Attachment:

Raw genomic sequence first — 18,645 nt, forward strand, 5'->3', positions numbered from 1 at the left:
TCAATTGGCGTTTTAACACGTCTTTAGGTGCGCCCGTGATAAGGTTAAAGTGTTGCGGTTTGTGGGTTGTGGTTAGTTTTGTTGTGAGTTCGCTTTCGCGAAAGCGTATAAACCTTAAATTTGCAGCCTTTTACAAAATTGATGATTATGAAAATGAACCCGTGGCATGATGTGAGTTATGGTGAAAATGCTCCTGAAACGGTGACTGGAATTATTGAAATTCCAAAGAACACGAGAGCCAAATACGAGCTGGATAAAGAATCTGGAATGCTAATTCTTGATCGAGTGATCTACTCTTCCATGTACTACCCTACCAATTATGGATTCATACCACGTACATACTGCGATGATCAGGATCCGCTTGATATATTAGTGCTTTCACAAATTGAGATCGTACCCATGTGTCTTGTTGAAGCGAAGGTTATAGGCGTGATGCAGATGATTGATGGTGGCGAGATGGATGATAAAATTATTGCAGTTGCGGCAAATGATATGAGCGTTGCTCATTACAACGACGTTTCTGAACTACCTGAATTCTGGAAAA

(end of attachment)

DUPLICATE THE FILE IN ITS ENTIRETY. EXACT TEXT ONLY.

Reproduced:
Raw genomic sequence first — 18,645 nt, forward strand, 5'->3', positions numbered from 1 at the left:
TCAATTGGCGTTTTAACACGTCTTTAGGTGCGCCCGTGATAAGGTTAAAGTGTTGCGGTTTGTGGGTTGTGGTTAGTTTTGTTGTGAGTTCGCTTTCGCGAAAGCGTATAAACCTTAAATTTGCAGCCTTTTACAAAATTGATGATTATGAAAATGAACCCGTGGCATGATGTGAGTTATGGTGAAAATGCTCCTGAAACGGTGACTGGAATTATTGAAATTCCAAAGAACACGAGAGCCAAATACGAGCTGGATAAAGAATCTGGAATGCTAATTCTTGATCGAGTGATCTACTCTTCCATGTACTACCCTACCAATTATGGATTCATACCACGTACATACTGCGATGATCAGGATCCGCTTGATATATTAGTGCTTTCACAAATTGAGATCGTACCCATGTGTCTTGTTGAAGCGAAGGTTATAGGCGTGATGCAGATGATTGATGGTGGCGAGATGGATGATAAAATTATTGCAGTTGCGGCAAATGATATGAGCGTTGCTCATTACAACGACGTTTCTGAACTACCTGAATTCTGGAAAA